As the rate of women enrolled in STEM (science, technology, engineering and math) subjects is still fairly low relative to their male counterparts, researchers are wondering what it is about the realm of math and science that is keeping women away. They know it is not that women are incapable; in fact, women have proved themselves capable time and time again, especially in the UK, where women taking two-year vocational courses in science and mathematics are outpacing their fellow male students. Yet today, women only hold 27 percent of all computer science jobs, while only 20 percent of women graduate with a related computer science degree. Researchers from Florida State University who have sought to study just that, believe it all boils down to a matter of perceptions.

According to their new study published in the journal of Frontiers in Psychology, there is a pervasive misconception that starts when American girls are in high school, and prevents them from continuing on to physics, engineering, mathematics, or computer science (PEMC) careers later on. This belief comes from the misunderstanding that “difficult” mathematics is something you either can or cannot do, and that there is no room to learn. Researchers hope that now that they have isolated this way of thinking, they can change it with more positive enforcement for girls coming from school, home, and government policy.

“Our results indicate the potential for more women to move into PEMC if they perceive their mathematics ability as strong, and open to growth,” said Lara Perez-Felkner, assistant professor of higher education and sociology at Florida State in a recent press release.

Perez-Felkner worked with doctoral students Samantha Nix and Kirby Thomas to see how perceptions of gender potentially affect perceptions of ability, which may ultimately skew college major choices. Compiling records from the Educational Longitudinal Study of the U.S. National Center for Education Statistics, researchers were able to analyze 4,450 students from 750 high schools across the United States between the years 2002 to 2012.

The results revealed what researchers had previously believed: it is all a matter of mindset. Self-perceived mathematics ability highly dictated whether or not women pursued math in the future. Researchers found that high school boys tended to overrate their mathematical abilities, while girls tended to underrate them; however, 12th grade girls who told researchers they could successfully complete the most challenging mathematical problems were 3.3 times more likely to choose a PEMC major for college. This proved to be the case across the board, regardless of science courses taken, ethnicity, college entrance exam scores, or college selection.

Researchers found that the “growth mindset,” or believing that mathematical ability can be fostered through learning, added to the amount of girls entering into PEMC subjects. Girls who displayed the “growth mindset” were 2.3 times more likely to pursue a PEMC major than those who reported the opposite belief.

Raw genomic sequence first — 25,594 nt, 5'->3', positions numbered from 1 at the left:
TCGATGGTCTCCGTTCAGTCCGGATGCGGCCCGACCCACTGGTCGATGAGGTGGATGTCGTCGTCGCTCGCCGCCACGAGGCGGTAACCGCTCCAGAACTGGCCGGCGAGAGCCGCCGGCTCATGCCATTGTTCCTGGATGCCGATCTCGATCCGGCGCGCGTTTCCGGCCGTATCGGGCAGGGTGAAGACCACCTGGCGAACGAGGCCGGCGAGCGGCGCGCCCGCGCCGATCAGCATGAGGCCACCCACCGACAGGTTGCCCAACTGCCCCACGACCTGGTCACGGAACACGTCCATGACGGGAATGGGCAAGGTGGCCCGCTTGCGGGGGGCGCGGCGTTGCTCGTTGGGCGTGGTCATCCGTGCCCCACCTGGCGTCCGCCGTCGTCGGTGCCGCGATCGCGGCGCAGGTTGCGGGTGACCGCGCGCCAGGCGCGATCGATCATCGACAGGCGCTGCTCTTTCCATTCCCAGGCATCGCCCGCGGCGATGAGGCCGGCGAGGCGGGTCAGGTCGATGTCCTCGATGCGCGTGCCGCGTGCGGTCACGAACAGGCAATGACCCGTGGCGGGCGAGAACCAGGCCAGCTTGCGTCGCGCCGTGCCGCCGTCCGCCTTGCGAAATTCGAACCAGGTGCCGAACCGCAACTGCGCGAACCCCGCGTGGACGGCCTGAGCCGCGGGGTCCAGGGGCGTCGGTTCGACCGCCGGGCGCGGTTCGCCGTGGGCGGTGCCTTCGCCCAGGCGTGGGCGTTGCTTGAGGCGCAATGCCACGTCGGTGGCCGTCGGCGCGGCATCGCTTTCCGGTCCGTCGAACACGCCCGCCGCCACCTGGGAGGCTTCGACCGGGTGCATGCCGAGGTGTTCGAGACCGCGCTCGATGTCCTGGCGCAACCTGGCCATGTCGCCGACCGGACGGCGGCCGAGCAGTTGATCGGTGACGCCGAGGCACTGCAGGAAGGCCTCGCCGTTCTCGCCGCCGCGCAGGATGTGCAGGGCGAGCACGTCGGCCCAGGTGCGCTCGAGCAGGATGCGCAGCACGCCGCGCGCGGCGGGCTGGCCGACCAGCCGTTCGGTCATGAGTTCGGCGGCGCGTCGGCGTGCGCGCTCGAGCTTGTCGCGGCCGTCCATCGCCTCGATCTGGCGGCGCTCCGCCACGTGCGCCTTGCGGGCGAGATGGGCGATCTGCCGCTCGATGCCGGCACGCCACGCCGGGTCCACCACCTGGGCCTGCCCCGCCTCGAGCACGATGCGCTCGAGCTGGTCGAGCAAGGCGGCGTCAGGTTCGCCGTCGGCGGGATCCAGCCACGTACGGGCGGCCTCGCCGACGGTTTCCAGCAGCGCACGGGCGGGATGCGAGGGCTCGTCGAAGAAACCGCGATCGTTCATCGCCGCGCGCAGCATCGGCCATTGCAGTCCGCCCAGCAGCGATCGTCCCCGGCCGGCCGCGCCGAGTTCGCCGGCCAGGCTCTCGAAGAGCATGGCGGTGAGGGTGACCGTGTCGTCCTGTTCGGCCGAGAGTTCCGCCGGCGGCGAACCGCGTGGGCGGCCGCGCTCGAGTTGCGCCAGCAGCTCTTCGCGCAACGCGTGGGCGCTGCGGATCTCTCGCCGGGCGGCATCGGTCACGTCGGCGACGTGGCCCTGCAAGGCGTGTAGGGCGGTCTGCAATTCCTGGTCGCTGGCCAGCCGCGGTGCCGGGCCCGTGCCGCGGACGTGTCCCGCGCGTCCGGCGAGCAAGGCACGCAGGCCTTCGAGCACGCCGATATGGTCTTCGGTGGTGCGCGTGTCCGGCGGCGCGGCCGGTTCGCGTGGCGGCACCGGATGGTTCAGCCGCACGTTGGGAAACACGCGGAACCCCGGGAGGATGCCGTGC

Overall, researchers discovered that girls were 3.7 times less likely to pursue a PEMC major than boys, but were 3.8 times more likely to pursue a major in health science than the boys. When both girls and boys completed both high school courses physics 1 and chemistry 1, they were 1.9 times more likely to major in a PEMC subject than the entire body of their peers. This increased to 2.5 times more likely for both boys and girls if they also completed physics 2 and chemistry 2.

“By focusing on students’ perceived ability under challenge, we are getting closer to the ‘real’ world context, where mathematics anxiety may operate,” said doctoral student Samantha Nix. “Most people believe they can do some mathematics, such as splitting a dinner bill with friends, but fewer believe they can do mathematics they perceive as ‘difficult.’ Here we show that this belief can influence the decision to specialize in mathematics-intensive fields, for both women and men.”

The key to changing the gender gap, researchers believe, is to shift widespread perceptions over to the “growth mindset.” If this is done, the chances that women will enter a mathematical field will increase, and women’s underrepresentation in PEMC fields, as reported by the OECD and the U.S. National Science Foundation, will be a thing of the past. As of right now, researchers note, this gender gap is not advantageous to anyone; by sequestering women to other fields, both science and society lose out on potential innovation, while women also miss out on higher-than-average income jobs. Research also shows that women who learn to code often feel empowered by their jobs, and that is something that can benefit everyone.

“It is important for the U.S. and other nations to continue to invest in interventions to end gender segregation in PEMC science,” Perez-Felkner said. “For instance, students may need to hear that encountering difficulty during classwork is expected and normal, and does not say anything about ability to become a successful scientist. In addition, instructors may want to ask themselves if they are giving the same feedback to young women and men who deal successfully with a difficult mathematics problem in class.”

With this shift in attitude, we can expect to welcome a lot more women into the world of science and mathematics than ever before. Needless to say, if this change would have been made when I was in high school, I might have reconsidered the path I decided to take.

Sources: Nix S, Perez-Felkner L, Thomas K. Perceived mathematical ability under challenge: a longitudinal perspective on sex segregation among STEM degree fields. Frontiers in Psychology. 2015.